Buckwalter then predicts that his theory will also explain women's intuitions about the Gettier cases (see last post for a summary). There doesn’t seem to be an immediate moral dimension to this case (no good or bad outcome), but consider the evaluation of Smith himself. Since he was totally justified in his belief, he seems to have done everything "right,” and is therefore a praiseworthy person. To say he doesn’t really know is to deny him knowledge that seems rightfully his! If women are more likely to consult this moral evaluation of Smith, then they should also be more likely to attribute knowledge. And sure enough, women are much more likely than men to say that in the Gettier case, Smith really knows.

These findings raise several interesting questions. First, does this mean that, in general, women are more influenced by their moral judgments than men are? Second, if confronted with rival intuitions, how should we decide which one to follow? Finally, has much of traditional philosophy to this day been biased toward male intuitions? Clearly, the implications of a gender difference in intuitions are significant. Buckwalter suggests that it may also partly explain the scarcity of women in philosophy departments. After all, if a women's intuitions don't seem to match those of her male counterpart (and tend to go against the traditional "correct" intuition), they may simply be dismissed. And how long would you tolerate being repeatedly told your deeply felt intuitions were “wrong”? It is possible, Buckwalter says, that many women have been discouraged from entering the field of philosophy simply because they do not share the relevant intuitions of the (male) majority.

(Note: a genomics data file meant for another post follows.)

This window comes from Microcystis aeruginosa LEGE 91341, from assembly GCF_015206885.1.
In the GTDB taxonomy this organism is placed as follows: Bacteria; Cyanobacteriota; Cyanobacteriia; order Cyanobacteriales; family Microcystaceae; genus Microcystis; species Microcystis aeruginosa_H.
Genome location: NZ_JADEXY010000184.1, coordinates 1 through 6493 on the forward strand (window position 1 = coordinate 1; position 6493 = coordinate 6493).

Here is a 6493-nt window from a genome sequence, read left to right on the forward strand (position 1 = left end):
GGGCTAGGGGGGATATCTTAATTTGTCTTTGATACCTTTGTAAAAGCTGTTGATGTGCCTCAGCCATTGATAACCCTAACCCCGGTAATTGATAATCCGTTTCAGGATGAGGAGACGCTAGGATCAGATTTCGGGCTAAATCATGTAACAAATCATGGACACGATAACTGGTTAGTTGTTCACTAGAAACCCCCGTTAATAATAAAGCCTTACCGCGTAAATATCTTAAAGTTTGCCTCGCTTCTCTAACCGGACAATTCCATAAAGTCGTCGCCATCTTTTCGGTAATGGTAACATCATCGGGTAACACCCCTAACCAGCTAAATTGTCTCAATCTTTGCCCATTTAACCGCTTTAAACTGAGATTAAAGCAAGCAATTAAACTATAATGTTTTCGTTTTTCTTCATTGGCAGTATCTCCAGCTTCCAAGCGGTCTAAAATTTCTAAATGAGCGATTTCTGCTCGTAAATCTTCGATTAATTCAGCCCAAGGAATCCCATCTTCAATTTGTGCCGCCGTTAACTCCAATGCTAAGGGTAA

Buckwalter leaves us with a striking quote from Stephen Stich:  “For 2500 years, philosophers have been relying on appeals to intuition. But the plausibility of this entire tradition rests on an unsubstantiated, and until recently unacknowledged, empirical hypothesis – the hypothesis that the philosophical intuitions of people in different…groups do not disagree.” More and more evidence shows that in fact, they do disagree. This, of course, doesn’t necessarily mean we should throw out all traditional intuitions for being discriminatory or skewed in some way (for one, what would we replace them with?). It does mean, however, that these intuitions may have profound effects on how we go about (and who goes into) philosophy, and these effects should be taken seriously. As the research comes in, my guess is that it will probably challenge more of the philosophical tradition. Let’s just say I’ve got an intuition about it.*

*sorry, couldn't resist ;)

Tuesday, February 16, 2010

Swapping Armchairs for Clipboards

Attention! The philosopher has left the armchair and is now… conducting tests? Welcome to the world of experimental philosophy (or x-phi), a growing movement to combine pure-thought traditional philosophy with the empirical sciences. Putting the experiment back in “thought experiment,” members of the x-phi community are taking out their clipboards, asking people questions, and collecting information on a whole range of topics. How do people think about moral dilemmas? Do their intuitions about traditional thought experiments match up to those of the philosophers? What do they count as real knowledge? Answers to these questions may shed some light on traditional philosophical questions and claims – at least, the experimentalists hope so.